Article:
THE STATE OF WYOMING HAS FILED A CIVIL LAWSUIT THAT CONTENDS THE SINCLAIR REFINERY IN EVANSVILLE REPEATEDLY RELEASED EXCESS AMOUNTS OF TOXIC HYDROGEN SULFIDE.

THE LAWSUIT FILED IN NATRONA COUNTY DISTRICT COURT BY THE STATE ATTORNEY GENERAL'S OFFICE SAYS THE VIOLATIONS OF THE WYOMING ENVIRONMENTAL QUALITY ACT OCCURRED FROM JANUARY THROUGH MARCH IN 2016.

THE STATE IS ASKING THE COURT TO FIND THAT SINCLAIR VIOLATED THE EPA RULE ABOUT MONITORING HYDROGEN SULFIDE EMISSIONS, ORDER IT TO COMPLY WITH THE RULE, PAY A CIVIL PENALTY UP TO THE MAXIMUM OF $10,000 FOR EACH DAY OF VIOLATION, AND MITIGATE PAST EXCESS EMISSIONS OF SULFUR DIOXIDE.

WHEN INCINERATED IN A FLARE, HYDROGEN SULFIDE CREATES SULFUR DIOXIDE, A RAPIDLY-DIFFUSING REACTIVE GAS THAT IS CAN HAVE HARMFUL HEALTH EFFECTS ON PEOPLE WITH PRE-EXISTING RESPIRATORY DISEASE OR GENETIC SUSCEPTIBILITY TO RESPIRATORY DISEASE.

THE GAS ALSO CAN AFFECT YOUNG CHILDREN, THE ELDERLY, PEOPLE WHO SPEND A LOT OF TIME OUTSIDE, PEOPLE WHO HAVE INCREASED VENTILATION RATES, AND PEOPLE WITH LIMITED ACCESS TO HEALTH CARE.

ATTORNEYS FOR THE STATE AND SINCLAIR OIL CORPORATION DECLINED TO COMMENT.

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OFFICIALS IN CAMPBELL COUNTY ARE TRYING TO FIND OUT WHY SOME OF THE NORTHEAST WYOMING COUNTY'S EMERGENCY WARNING SIRENS DIDN'T GO OFF WHEN FOUR TORNADOES TOUCHED DOWN LAST WEEK NEAR GILLETTE.
SEVEN HOMES WERE DESTROYED AND 12 OTHERS DAMAGED BY THE TORNADOES LAST FRIDAY.

THERE WERE REPORTS THAT TWO PEOPLE RECEIVED MINOR INJURIES.
CAMPBELL COUNTY EMERGENCY MANAGEMENT COORDINATOR DAVID KING TOLD COUNTY COMMISSIONERS THAT ALL THE COMMANDS WERE CODED AND ENTERED CORRECTLY AND THAT THE SIRENS SHOULD HAVE WORKED.

KING SAID THE FAILURE OF THE SIREN SYSTEM DEMONSTRATES THE NEED FOR NEVER RELYING ON ONE SINGLE WARNING SYSTEM.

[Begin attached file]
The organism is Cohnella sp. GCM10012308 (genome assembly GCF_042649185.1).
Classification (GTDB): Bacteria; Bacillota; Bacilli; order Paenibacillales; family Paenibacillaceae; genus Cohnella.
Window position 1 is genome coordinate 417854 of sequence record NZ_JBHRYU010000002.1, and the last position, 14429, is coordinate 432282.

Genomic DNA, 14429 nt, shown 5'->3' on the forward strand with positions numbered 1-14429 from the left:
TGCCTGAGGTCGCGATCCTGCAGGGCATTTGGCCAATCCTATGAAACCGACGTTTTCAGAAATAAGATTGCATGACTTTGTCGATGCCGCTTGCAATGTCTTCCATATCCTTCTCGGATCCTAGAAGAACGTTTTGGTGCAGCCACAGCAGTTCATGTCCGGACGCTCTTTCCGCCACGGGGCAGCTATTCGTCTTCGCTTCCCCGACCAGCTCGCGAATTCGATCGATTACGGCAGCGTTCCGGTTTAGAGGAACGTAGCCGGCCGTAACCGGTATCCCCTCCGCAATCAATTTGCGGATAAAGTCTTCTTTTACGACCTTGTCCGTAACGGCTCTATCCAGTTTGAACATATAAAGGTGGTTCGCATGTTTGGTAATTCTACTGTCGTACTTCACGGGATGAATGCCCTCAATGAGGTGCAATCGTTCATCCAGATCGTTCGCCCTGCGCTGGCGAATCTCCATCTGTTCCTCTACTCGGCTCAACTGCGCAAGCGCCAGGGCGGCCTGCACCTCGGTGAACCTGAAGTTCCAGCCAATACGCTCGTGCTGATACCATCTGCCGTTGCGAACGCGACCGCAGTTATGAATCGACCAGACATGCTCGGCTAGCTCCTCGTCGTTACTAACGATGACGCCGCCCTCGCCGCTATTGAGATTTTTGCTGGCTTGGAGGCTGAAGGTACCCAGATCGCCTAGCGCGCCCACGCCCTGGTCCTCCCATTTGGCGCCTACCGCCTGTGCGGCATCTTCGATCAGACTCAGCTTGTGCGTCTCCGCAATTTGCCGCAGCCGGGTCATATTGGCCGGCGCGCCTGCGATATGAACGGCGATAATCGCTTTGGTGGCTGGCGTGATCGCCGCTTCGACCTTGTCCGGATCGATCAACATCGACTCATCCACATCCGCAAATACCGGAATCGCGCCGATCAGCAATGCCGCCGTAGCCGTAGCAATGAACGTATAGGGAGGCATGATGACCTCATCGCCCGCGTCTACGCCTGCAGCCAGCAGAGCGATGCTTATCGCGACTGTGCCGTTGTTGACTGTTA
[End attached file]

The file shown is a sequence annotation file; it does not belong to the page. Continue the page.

HE RECOMMENDED PEOPLE LOOK INTO GETTING SMARTPHONE APPS, ADDING THAT MANY PEOPLE WERE SUCCESSFULLY WARNED BY THOSE APPS.
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CASPER POLICE ON MONDAY RESPONDED AFTER A TWO-YEAR-OLD CHILD FELL OUT A FOUR-STORY WINDOW.

THE CHILD WAS TAKEN FROM THE SCENE BY EMS. THE CHILD'S CONDITION WAS UNKNOWN AS OF TUESDAY AFTERNOON.

LT. RYAN DABNEY OF THE CASPER POLICE DEPARTMENT SAID HE COULD NOT RELEASE FURTHER INFORMATION REGARDING THE EXTENT OF THE CHILD'S INJURIES.

LISTED AS A 'TRAUMATIC INJURY' CALL, THE INCIDENT WAS REPORTED AT ROUGHLY 10:40 A.M. MONDAY AT A LOCATION IN THE AREA OF PAY IT FORWARD DRIVE.

DABNEY SAID POLICE ALWAYS INVESTIGATE IN SUCH CIRCUMSTANCES, BUT AT THIS POINT IT APPEARS TO HAVE BEEN AN ACCIDENT WITH NO CRIMINAL ELEMENT.

TWO POLICE UNITS RESPONDED ALONG WITH CASPER FIRE-EMS AND AN AMBULANCE.
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THE SAGE GROUSE POPULATION IN NORTHWEST WYOMING'S JACKSON HOLE REGION HAS DECLINED SIGNIFICANTLY THIS YEAR.

BUT GAME AND FISH SAGE GROUSE PROGRAM COORDINATOR TOM CHRISTIANSEN SAYS THE DECLINES ARE WITHIN THE NORMAL RANGE OF VARIABILITY FOR SAGE GROUSE IN THE REGION.

PARK OFFICIALS AND VOLUNTEER MEMBERS OF THE UPPER SNAKE RIVER BASIN SAGE GROUSE WORKING GROUP MONITORED NINE LEKS THIS SPRING, INCLUDING SEVEN IN GRAND TETON NATIONAL PARK.

AT GRAND TETON BREEDING LEKS, THE HIGHEST NUMBER OF MALES OBSERVED ON ANY GIVEN DAY WAS 81. THAT IS DOWN FROM 136 LAST YEAR.

THE BIGGEST DECLINE IN MALE SAGE GROUSE WAS AT THE AREA'S LARGEST LEK WHERE THIS YEAR'S HIGHEST COUNT WAS 28 MALE BIRDS, COMPARED WITH 76 LAST YEAR.
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WYOMING WILDLIFE RESEARCHERS HAVE DETECTED THE FUNGUS THAT CAUSES WHITE-NOSE SYNDROME IN BATS.

THE FINDING OF THE FUNGUS AT THE FORT LARAMIE NATIONAL HISTORIC SITE IN GOSHEN COUNTY IS THE FIRST IN THE STATE.

BUT OFFICIALS SAY THE DISCOVERY DOES NOT MEAN THE BAT FOUND WITH FUNGUS HAS WHITE-NOSE SYNDROME.

THE BAT WITH THE FUNGUS WAS CAPTURED ON MAY 16 DURING SURVEYS BY FIELD BIOLOGISTS FROM THE UNIVERSITY OF WYOMING WHO WERE WORKING IN A PROJECT FUNDED BY THE NATIONAL PARK SERVICE FOR WHITE-NOSE SYNDROME SURVEILLANCE AND RESPONSE.

FURTHER TESTING IS UNDERWAY ON FORT LARAMIE BATS TO CONFIRM IF THEY HAVE WHITE-NOSE SYNDROME.

WYOMING AND THE NATIONAL PARK SERVICE ARE IMPLEMENTING STATE AND NATIONAL RESPONSE PLANS, WHICH INCLUDE MORE MONITORING AND LIMITING ACCESS TO SITES WHERE BATS ROOST AND HIBERNATE.